When the biggest takeaway from a first debate is that perhaps we shouldn’t have any more debates (or at least that the moderator should be able to mute the participants’ mics), it’s probably not a good sign.
In a microcosm of 2020 as a whole, last night’s Presidential debate was chaotic, disorienting, and frankly depressing. Rather than actually debating substantive policy proposals, Donald Trump and Joe Biden more often devolved into a series of personal attacks and name-calling between two geriatric men who clearly detest one another.
When it comes to markets, there are three major takeaways for traders from the debate debacle:
1) Biden Rejected Being Labeled as a Leftist
Perhaps in an effort to play up ideological divisions among the Democrats, one of President Trump’s most consistent lines of attack against Biden was to label the former Vice President as a radical leftist. Biden pushed back aggressively on this label, refusing to endorse the “Green New Deal” championed by more liberal members of the Democratic Party or to commit to expanding the Supreme Court. In one of the most salient lines of the debate, Biden asserted, “The party is me, right now. I am the Democratic Party.” Whether this neutrality was simply an effort to avoid offending anyone in his party ahead of the election or a true sign of how Biden would govern remains to be seen, but at the margin, his comments suggest that some investors’ fears of a dramatic lurch leftward if Biden triumphs in November may be overblown.
2) Initial Polls Suggest Biden “Won” the Debate (But Really Everyone Lost)
After a “miss” in the 2016 election, traders are understandably skeptical of polls of all stripes, but for what it’s worth, post-debate polls gave the slight edge to the former Vice President. A SSRS/CNN poll found 60% of viewers said Biden did better in the debate vs. just 28% favoring Trump’s performance, while CBS News found 48% giving the edge to Biden vs. 41% for Trump.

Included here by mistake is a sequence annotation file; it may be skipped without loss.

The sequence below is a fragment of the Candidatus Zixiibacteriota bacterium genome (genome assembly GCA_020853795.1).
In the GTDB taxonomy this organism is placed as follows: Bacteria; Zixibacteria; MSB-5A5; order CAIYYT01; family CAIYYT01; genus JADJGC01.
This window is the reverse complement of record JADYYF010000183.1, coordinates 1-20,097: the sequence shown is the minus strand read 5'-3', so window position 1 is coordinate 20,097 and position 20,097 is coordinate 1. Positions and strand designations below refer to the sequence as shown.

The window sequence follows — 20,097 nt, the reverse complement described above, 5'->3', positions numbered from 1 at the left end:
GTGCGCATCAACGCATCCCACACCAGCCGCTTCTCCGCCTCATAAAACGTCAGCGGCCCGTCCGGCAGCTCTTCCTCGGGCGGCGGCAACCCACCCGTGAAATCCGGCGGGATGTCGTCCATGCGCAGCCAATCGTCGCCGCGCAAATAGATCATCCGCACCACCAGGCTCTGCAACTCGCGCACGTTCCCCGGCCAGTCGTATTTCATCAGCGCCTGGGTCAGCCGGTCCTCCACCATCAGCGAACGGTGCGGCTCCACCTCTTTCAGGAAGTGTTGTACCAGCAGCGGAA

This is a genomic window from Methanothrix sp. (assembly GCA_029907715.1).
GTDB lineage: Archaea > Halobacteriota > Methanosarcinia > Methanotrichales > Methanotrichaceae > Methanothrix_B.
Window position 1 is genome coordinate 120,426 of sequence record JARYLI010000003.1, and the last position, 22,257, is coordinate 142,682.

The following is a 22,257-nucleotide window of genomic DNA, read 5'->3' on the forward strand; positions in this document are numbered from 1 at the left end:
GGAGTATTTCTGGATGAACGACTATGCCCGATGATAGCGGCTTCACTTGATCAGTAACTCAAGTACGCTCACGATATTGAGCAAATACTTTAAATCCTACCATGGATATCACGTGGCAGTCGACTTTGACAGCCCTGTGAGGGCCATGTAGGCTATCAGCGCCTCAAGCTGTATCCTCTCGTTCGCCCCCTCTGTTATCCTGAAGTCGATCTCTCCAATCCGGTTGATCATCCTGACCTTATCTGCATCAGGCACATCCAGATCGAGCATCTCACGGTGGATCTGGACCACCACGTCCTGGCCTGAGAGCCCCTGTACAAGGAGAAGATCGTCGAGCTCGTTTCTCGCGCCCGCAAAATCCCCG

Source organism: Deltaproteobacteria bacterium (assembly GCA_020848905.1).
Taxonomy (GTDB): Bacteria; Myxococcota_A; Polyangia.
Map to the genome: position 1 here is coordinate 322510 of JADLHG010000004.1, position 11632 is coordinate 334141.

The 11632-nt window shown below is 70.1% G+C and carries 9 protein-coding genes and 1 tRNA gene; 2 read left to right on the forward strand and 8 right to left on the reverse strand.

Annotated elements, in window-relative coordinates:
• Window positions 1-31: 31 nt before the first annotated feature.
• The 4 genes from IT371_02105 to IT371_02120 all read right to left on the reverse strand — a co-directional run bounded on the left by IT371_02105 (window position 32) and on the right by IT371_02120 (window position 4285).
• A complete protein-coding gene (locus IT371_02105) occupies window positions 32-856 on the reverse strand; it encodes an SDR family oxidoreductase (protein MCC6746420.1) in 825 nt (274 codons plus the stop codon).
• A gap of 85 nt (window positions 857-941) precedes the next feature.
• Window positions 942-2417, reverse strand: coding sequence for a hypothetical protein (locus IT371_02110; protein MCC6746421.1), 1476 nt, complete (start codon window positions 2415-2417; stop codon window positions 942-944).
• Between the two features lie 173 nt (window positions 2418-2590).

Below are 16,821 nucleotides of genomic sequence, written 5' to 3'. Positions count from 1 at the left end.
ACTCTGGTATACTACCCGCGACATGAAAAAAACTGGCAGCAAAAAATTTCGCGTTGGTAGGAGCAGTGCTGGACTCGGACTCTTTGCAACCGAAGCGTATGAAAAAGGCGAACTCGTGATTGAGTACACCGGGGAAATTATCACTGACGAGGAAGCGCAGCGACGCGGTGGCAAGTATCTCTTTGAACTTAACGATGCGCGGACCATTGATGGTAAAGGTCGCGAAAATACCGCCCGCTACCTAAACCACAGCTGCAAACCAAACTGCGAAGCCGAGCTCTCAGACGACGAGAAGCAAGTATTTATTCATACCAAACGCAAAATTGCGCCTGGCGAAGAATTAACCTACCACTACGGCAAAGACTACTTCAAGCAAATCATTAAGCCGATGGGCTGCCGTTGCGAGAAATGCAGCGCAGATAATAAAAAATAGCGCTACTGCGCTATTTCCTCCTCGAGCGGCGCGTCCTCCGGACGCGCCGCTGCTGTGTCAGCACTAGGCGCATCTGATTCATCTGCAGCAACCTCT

Looking at the bigger picture, polls have shown a consistent 6-8% lead for Biden nationally (notably larger than Hillary Clinton’s edge at this time four years ago). With neither man doing anything to meaningfully broaden their appeal to undecided voters (indeed most viewers likely turned the debate off within 15 minutes in disgust!), most Democrats would chalk up anything but a catastrophic setback for Biden as “good enough” to maintain his current lead.
3) Trump’s Continued Aspersions on the Legitimacy of the Election Raise the Risk of Election Night (Week?) Chaos
Arguably the biggest takeaway for investors came toward the end of the debate when President Trump declined to condemn white supremacists or tell his supporters to avoid civil unrest. When asked to condemn “Proud Boys” a far-right group widely condemned as a hate group, Trump declared that they should “Stand back and stand by.” Later, Trump urged his supporters to go to polls and “watch very carefully.”
Trump’s refusal to commit to accepting the legitimacy of the election regardless of the outcome has stoked fears of a contentious legal battle and/or civil unrest over the result of the election.
The clearest reaction to the debate debacle was in US stock index futures. As the chart below shows, Dow Jones futures rallied through the majority of the debate before selling off sharply when Trump questioned the legitimacy of the election. That said, the US stock market has since recovered from its overnight swoon and is currently trading up by roughly 1% in early US session trade.
Source: GAIN Capital, TradingView
Outside of that, the market reaction to the debate was subdued. The US dollar ticked lower during the proceedings before rallying overnight to erase some of yesterday’s losses. Gold and oil were similarly quiet throughout the debate, though gold has since edged lower while WTI crude is ticking higher in early US trade.
Moving forward, traders are likely to key on economic data more than political developments, with the focus shifting to Friday’s highly-anticipated Non-Farm Payrolls report sooner rather than later.